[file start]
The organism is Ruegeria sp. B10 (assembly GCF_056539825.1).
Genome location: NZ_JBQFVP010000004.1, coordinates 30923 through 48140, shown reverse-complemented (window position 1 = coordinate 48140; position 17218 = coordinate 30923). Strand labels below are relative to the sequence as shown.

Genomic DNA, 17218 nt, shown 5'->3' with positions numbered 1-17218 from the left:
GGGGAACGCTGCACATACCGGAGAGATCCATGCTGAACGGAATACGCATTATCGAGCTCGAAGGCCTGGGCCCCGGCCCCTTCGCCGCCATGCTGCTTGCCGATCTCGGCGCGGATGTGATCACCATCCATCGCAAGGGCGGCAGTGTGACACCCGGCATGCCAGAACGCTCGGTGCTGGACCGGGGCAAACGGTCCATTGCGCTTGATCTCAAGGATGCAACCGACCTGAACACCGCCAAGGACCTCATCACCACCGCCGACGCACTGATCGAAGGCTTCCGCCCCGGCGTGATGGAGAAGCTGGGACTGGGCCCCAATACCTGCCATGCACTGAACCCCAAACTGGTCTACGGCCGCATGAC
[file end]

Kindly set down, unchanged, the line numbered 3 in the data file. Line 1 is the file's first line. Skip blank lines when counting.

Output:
Genomic DNA, 17218 nt, shown 5'->3' with positions numbered 1-17218 from the left: